If you invest in real estate you are going to look at, and pass on, a lot of deals. There is no way around it. The only way to filter deals efficiently is to develop an analysis funnel. The analysis funnel has a simple principle. You will not accept most deals and thus need to eliminate quickly at the top and as you move down the funnel you create more refined criteria.
So now I’ll go through my levels of deal analysis for multifamily. You can find a link to our single family guide here. If you have any additional steps let me know. I’m always open to improving. Once you create a process, let brokers know in your market. Brokers like dealing with owners that have a crystal clear vision of the type of property they want to find.
The first criteria is the market you are looking at. Sometimes that is determined based on where you live or where you grew up. For new investors I recommend to start out investing where they know. Other times it’s based on a detailed analysis of national markets taking in market criteria. This is a whole ‘nother post but let me give you a quick list of things to consider:
For me I invest in Houston, because I grew up and live here. It’s the third largest city in the US and has good deals within the many submarkets of the city. I also manage, educate, and partner with investors in the Houston area. All of these factors will make it unlikely I ever completely leave this market. I will give one word of warning. You are much more likely to lose substantially if you go into an unknown to you market.
Once you have decided on a market you no longer need to revisit this step every deal.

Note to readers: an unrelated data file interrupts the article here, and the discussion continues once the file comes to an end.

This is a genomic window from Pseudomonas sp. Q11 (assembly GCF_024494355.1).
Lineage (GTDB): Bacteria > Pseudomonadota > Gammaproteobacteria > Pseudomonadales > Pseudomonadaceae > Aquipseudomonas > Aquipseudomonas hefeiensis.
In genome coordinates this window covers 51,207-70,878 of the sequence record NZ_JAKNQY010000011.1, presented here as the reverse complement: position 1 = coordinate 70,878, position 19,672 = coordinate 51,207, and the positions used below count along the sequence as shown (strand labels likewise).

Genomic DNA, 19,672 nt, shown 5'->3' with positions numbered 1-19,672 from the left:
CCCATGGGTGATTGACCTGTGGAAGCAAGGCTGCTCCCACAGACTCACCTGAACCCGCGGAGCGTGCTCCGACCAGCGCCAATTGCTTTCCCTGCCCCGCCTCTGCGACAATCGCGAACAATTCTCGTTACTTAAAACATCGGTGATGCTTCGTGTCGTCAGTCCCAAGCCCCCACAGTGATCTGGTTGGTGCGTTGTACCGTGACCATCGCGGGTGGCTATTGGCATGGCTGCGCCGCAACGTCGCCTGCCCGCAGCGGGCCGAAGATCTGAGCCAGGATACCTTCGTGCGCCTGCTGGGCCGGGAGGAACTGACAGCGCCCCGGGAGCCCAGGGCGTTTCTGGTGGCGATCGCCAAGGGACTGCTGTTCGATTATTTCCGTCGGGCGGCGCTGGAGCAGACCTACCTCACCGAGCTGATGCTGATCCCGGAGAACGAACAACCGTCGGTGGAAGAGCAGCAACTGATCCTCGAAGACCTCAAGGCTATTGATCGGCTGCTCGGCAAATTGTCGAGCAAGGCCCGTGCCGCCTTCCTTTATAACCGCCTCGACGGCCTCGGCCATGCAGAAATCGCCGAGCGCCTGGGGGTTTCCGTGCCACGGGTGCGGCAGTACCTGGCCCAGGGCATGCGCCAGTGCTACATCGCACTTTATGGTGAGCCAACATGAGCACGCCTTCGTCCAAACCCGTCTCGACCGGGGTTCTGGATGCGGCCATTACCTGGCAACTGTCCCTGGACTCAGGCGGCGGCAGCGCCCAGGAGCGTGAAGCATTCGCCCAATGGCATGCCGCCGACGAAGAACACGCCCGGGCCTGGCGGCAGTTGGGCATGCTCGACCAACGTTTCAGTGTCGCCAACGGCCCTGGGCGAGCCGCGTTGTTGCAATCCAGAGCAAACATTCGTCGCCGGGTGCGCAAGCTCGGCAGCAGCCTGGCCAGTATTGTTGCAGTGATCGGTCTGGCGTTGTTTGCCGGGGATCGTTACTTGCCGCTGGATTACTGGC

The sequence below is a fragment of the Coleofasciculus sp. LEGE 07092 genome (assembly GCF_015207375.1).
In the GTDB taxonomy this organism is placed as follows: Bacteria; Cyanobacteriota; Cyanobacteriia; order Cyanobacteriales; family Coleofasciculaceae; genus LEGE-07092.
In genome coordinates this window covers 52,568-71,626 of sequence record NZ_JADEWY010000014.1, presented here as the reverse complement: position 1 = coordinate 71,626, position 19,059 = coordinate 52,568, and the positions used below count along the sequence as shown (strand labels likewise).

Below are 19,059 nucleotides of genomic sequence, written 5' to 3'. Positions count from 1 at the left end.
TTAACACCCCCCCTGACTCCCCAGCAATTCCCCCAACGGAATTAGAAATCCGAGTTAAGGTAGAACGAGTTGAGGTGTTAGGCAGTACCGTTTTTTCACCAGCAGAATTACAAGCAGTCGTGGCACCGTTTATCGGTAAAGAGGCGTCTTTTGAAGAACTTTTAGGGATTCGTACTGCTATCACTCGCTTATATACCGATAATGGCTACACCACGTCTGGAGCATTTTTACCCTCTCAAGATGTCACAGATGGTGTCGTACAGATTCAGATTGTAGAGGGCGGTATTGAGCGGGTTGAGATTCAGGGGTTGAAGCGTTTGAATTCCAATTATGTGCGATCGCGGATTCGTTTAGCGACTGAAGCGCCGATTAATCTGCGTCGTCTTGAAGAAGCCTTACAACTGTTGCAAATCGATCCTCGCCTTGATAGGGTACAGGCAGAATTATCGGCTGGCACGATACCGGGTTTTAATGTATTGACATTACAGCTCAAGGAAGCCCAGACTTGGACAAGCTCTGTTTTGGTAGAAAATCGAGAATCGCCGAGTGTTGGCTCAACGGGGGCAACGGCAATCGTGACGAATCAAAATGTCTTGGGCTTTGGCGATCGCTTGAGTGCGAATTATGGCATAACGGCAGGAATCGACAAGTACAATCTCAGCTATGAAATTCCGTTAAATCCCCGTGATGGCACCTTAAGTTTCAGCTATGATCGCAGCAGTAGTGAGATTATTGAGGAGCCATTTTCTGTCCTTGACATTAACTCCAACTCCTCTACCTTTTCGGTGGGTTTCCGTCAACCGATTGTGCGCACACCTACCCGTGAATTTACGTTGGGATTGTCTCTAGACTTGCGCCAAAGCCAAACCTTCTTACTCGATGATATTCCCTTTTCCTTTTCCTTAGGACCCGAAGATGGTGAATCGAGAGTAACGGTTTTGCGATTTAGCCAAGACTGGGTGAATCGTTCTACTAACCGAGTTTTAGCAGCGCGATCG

Multifamily is a bit trickier than single family. You are going to need to develop relationships with brokers for small and large complexes. Loopnet is a great place to start. You will need to understand the details of your market such as price per door, areas with appreciation opportunities, class of the building, tenant quality, management issues, etc. Once you examine these criteria, pick the unit size that is right for you. We classify properties as:
Now note in the grand scheme of things 80 unit plus is not large, but we are looking at deals from $4-20M in the Houston market. Many large firms won't look at anything that isn't 250 doors or more.
Now that we have our market and property criteria we will receive leads. The first analysis we will do is what I call my back of the napkin calculation. These are quick calculations that can be done in a few minutes. This will eliminate the majority of deals.
This is calculated by taking the average rent of the complex and dividing into the per door price. Let me give you an example. Say a 10 unit is listed for $10M. That is a per door price of 100,000 ($10M/10). Then I will get the current rent roll (never use the pro-forma) and figure out the average rent. Let’s say it’s $950 per month. This means the average rent to door price ratio is 0.95% ($950/$100,000). I try and find average rent to door ratios of 1.25% or more.